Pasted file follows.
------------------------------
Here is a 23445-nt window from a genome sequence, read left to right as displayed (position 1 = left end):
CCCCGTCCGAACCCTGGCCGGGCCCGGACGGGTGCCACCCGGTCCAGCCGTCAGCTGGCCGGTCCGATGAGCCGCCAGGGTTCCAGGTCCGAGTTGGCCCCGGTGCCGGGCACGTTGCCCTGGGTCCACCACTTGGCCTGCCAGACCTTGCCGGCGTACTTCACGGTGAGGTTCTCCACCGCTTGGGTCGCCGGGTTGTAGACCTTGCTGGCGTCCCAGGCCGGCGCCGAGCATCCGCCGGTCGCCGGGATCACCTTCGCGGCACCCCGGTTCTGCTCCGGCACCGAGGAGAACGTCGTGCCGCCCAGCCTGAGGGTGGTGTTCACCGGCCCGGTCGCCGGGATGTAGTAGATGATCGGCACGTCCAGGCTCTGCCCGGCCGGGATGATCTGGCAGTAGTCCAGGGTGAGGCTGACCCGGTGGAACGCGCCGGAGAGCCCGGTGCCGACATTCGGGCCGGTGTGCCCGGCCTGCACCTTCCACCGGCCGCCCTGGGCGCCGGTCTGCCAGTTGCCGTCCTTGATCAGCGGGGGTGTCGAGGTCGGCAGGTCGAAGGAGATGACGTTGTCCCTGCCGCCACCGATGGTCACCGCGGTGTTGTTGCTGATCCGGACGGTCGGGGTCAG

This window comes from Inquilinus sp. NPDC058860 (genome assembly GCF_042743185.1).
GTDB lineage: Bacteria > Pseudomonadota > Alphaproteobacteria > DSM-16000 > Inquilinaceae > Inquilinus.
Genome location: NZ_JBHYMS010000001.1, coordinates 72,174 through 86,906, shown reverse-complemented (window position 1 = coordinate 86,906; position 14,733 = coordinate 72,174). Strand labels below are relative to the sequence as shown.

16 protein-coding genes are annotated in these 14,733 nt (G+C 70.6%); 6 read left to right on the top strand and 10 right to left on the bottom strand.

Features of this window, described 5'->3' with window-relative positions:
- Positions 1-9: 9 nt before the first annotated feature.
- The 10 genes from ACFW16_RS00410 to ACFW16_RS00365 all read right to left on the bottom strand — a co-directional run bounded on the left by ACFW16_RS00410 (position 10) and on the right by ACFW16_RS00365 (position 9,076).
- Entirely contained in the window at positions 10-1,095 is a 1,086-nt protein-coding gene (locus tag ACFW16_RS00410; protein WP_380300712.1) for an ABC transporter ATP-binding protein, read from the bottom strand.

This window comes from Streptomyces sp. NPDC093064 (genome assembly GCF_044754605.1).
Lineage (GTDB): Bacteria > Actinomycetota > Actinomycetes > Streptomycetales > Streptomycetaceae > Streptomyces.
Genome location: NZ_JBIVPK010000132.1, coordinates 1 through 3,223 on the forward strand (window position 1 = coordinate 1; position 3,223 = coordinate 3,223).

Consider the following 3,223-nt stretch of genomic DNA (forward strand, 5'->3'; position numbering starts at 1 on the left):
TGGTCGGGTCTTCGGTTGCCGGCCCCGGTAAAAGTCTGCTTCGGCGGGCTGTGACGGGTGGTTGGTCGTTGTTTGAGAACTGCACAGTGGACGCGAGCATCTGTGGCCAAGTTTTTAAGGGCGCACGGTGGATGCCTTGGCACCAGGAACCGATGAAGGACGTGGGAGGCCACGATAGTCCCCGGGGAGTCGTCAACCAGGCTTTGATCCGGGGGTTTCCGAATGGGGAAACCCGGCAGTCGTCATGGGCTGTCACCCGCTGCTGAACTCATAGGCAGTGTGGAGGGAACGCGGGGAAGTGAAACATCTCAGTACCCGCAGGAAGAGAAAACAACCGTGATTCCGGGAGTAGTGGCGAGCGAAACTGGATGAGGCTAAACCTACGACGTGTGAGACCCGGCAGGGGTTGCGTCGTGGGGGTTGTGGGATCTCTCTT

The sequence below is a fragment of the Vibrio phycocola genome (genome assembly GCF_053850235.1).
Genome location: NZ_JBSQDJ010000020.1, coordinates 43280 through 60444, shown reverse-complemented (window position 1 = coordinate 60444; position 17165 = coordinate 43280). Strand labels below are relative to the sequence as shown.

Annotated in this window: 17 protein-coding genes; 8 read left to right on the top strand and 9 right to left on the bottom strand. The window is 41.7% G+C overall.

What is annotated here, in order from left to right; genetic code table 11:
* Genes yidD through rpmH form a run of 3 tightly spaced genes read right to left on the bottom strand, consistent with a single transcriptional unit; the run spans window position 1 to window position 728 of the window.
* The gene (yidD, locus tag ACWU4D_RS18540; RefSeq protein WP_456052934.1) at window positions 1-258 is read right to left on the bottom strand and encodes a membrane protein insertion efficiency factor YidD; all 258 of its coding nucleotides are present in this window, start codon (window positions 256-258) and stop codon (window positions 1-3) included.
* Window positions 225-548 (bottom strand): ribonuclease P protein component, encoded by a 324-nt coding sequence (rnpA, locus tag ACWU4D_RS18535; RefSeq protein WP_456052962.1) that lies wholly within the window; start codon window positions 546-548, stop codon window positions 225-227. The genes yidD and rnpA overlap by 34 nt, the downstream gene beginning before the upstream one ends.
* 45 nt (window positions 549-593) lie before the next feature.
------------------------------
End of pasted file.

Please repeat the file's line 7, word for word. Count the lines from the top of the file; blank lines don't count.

Features of this window, described 5'->3' with window-relative positions: